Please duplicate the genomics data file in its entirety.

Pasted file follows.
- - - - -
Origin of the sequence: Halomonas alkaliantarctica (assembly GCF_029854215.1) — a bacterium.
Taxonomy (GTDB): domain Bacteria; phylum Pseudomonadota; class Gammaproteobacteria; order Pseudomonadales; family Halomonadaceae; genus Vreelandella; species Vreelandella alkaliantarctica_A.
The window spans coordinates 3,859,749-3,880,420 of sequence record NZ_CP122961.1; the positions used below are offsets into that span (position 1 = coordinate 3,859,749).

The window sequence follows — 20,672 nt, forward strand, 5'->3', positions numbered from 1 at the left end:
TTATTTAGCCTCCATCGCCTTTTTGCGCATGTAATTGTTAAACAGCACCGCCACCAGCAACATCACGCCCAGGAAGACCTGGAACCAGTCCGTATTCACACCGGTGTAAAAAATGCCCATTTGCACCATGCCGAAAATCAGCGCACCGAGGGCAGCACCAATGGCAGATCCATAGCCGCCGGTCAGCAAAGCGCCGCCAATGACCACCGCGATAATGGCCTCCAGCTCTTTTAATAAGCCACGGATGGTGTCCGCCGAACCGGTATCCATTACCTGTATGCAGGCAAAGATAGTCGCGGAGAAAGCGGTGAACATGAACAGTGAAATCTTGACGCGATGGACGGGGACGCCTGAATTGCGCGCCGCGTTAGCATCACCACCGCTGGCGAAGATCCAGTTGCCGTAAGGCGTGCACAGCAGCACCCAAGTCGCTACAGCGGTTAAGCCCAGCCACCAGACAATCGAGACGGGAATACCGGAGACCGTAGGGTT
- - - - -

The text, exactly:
Origin of the sequence: Halomonas alkaliantarctica (assembly GCF_029854215.1) — a bacterium.
Taxonomy (GTDB): domain Bacteria; phylum Pseudomonadota; class Gammaproteobacteria; order Pseudomonadales; family Halomonadaceae; genus Vreelandella; species Vreelandella alkaliantarctica_A.
The window spans coordinates 3,859,749-3,880,420 of sequence record NZ_CP122961.1; the positions used below are offsets into that span (position 1 = coordinate 3,859,749).

The window sequence follows — 20,672 nt, forward strand, 5'->3', positions numbered from 1 at the left end:
TTATTTAGCCTCCATCGCCTTTTTGCGCATGTAATTGTTAAACAGCACCGCCACCAGCAACATCACGCCCAGGAAGACCTGGAACCAGTCCGTATTCACACCGGTGTAAAAAATGCCCATTTGCACCATGCCGAAAATCAGCGCACCGAGGGCAGCACCAATGGCAGATCCATAGCCGCCGGTCAGCAAAGCGCCGCCAATGACCACCGCGATAATGGCCTCCAGCTCTTTTAATAAGCCACGGATGGTGTCCGCCGAACCGGTATCCATTACCTGTATGCAGGCAAAGATAGTCGCGGAGAAAGCGGTGAACATGAACAGTGAAATCTTGACGCGATGGACGGGGACGCCTGAATTGCGCGCCGCGTTAGCATCACCACCGCTGGCGAAGATCCAGTTGCCGTAAGGCGTGCACAGCAGCACCCAAGTCGCTACAGCGGTTAAGCCCAGCCACCAGACAATCGAGACGGGAATACCGGAGACCGTAGGGTT